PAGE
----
There is the lengthy, dry, scholarly introduction to the photographs themselves. The year after the album appeared Du Camp published Le Nil, a more informal, anecdotal travel journal without illustrations. In that same year of 1853 Du Camp also published a romantic, self-pitying, fictionalized autobiography set partly in Egypt called Le Livre posthume: mémoires d’un suicidé. Before his trip to Egypt, a ten-month trip in 1844 resulted in his youthful, opinionated Souvenirs et paysages d’Orient: Smyrne, Ephése, Magnesil, Constantinople, Scio, published in 1848. Later Du Camp nostalgically reconsidered both trips in Orient et Italie: souvenirs de voyage et de lectures published in 1868.7Le Nil (Paris: Librairie Nouvelle, 1855); subsequent citations in text indicated by N. Le Livre posthume: mémoires d’un suicidé, recuellis et publiés par Maxime Du Camp (Paris: V. Lecou, 1853); Citations in text indicated by LP Souvenirs et paysages d’Orient: Smyrne, Ephése, Magnesil, Constantinople, Scio (Paris: A Bertrand, 1848); Orient et Italie: souvenirs de voyage et de lectures (Paris: Didier, 1868). In addition, the prolific Du Camp wrote several short stories and poems which appeared shortly before and after his Egyptian trip and which address many of the themes of his travels among the maison démolies.

These writings, in their different guises, all reflect the conflicted feelings of the “Maison démolie,” the sense of loss and the exultant autonomy of the author while he obsessively records and memorializes the past from which he is apparently liberating himself.

The enigmatic figure photographed among the ruins flickers throughout the texts, like a protagonist in a film, somehow connected to the plot, but never fully developed and seen only in disconnected glimpses. He is not mentioned in the introduction to the photographs. That text was hastily patched together upon Du Camp’s return to Paris and is composed almost entirely of quotations of facts and measurements by two eminent archaeologists of his era, Champollion the Younger and Richard Lepsius. It contains few references of any sort to the photographs themselves.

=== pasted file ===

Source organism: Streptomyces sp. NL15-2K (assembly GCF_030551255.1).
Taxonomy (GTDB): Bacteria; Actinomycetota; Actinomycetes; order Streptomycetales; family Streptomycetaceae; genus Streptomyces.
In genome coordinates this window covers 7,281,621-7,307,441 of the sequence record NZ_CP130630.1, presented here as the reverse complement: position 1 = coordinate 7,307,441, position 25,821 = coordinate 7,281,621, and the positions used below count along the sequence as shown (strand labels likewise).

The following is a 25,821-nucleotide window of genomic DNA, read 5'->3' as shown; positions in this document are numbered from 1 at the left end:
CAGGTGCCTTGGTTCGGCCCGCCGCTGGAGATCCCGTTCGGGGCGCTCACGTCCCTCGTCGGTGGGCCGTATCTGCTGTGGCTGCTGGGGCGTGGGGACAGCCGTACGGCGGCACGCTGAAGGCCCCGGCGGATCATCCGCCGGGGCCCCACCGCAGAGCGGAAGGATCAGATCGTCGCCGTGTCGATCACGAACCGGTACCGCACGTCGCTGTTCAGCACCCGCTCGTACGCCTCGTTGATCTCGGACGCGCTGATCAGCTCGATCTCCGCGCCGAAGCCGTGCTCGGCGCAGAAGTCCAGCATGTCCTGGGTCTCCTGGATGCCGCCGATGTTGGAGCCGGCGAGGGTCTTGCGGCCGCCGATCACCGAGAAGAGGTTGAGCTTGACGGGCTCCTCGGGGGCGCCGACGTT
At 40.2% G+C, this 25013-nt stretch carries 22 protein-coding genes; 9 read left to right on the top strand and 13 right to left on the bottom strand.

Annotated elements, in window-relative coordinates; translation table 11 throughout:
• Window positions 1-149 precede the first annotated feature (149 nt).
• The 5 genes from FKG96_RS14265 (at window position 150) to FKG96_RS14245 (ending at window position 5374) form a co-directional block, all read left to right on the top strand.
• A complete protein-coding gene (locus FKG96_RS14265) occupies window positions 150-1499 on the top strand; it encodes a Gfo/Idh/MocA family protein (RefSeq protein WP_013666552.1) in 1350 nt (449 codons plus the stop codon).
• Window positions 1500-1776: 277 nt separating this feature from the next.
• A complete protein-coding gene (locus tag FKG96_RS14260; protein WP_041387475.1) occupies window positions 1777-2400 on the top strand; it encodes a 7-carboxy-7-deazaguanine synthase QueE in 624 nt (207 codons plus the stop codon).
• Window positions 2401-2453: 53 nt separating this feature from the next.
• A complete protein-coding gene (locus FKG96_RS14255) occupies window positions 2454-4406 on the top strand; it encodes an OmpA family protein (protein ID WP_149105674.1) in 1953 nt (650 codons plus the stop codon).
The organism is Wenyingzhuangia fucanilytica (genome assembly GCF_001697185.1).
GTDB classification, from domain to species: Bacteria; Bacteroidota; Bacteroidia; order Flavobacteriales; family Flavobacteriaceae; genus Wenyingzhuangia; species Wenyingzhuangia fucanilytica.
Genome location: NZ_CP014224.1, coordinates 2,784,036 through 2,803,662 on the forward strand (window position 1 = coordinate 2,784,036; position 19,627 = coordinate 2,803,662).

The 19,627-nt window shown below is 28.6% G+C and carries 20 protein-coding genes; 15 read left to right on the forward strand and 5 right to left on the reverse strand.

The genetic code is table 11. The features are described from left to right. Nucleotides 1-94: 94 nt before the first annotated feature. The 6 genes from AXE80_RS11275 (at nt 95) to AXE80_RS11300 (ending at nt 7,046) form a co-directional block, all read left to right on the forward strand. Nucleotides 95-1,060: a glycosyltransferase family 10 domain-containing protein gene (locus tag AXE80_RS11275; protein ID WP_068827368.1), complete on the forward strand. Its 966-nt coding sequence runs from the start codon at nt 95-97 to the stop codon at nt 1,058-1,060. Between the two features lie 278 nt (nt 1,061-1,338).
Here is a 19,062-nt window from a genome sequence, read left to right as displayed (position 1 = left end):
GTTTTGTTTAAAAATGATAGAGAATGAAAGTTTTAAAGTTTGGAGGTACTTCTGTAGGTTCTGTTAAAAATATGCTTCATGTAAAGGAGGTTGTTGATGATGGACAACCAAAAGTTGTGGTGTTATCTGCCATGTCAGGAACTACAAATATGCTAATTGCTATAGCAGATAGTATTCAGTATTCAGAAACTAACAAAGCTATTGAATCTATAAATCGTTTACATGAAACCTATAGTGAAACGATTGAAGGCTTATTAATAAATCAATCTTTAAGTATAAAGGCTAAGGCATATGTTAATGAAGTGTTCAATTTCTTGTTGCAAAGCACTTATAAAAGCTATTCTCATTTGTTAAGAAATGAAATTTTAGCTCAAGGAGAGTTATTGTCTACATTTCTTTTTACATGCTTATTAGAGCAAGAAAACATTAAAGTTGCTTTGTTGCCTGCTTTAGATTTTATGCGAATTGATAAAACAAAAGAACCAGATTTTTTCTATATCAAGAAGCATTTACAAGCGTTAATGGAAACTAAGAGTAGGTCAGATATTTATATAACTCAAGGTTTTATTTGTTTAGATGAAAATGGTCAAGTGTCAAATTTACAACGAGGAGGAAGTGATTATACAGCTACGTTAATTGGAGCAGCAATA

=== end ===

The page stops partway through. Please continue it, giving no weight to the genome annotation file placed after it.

Du Camp’s figure is first officially identified in the more anecdotal Le Nil. The reader is told:

“Each time I visited a monument I had my photographic apparatus carried along and took with me one of my sailors, Hadji-Ishmael, a very handsome Nubian, whom I had climb up on to the ruins which I wanted to photograph and in this way I was always able to include a uniform scale of proportions.”8N, 327. Although, in Le Nil and elsewhere, Du Camp identified only Hadji-Ishmael as his model, at times his “meaure of scale” was Flaubert and probably his Italian manservant Sassetti. Their assistance in photographing is mentioned, but they are never declared as being subjects in front of the camera.

This first textual reference takes place at Dendera, also the site of the first photograph of Hadji-Ishmael in the album and the closest view we are ever given of him (fig.4). Unlike most of the pictures, here we can clearly see Du Camp’s model, a dark-skinned man, clad in a loin-cloth and head-wrap, upright and frontal – kouros-like – standing in the portico of a small temple. Visually it seems the most commonplace picture of him. Textually, it is the only one to which Du Camp refers directly.

Figure 4. Maxime Du Camp. Hypètre d’Athor, sur la Terrasse du grande Temple de Dendérah (Tentyris), 1849–50, salted paper print from paper negative. The Metropolitan Museum of Art, New York, Gilman Collection, Gift of The Howard Gilman Foundation, 2005 (2005.100.376.40)

From Du Camp’s words, the reader is to understand this image as one of the loss of origins. The temple is described as having “no cartouche, no inscription to indicate the date of its construction nor the name of its founder.” Du Camp orders Hadji-Ishmael “to climb up on a column that bore the huge face of an idol,” an example, he writes, “of extreme degeneration,” an opinion borrowed from Champollion which he quotes in his introduction to the photographs as well as in Le Nil. In the same paragraph Du Camp moves to a description of an adjoining temple. “A birth temple, blackened, rifted, indecipherable, is half collapsed among the surrounding rubble. The ruins are now inhabited by owls who share their retreat with dun-colored jackals and big-eared bats” (N, 327).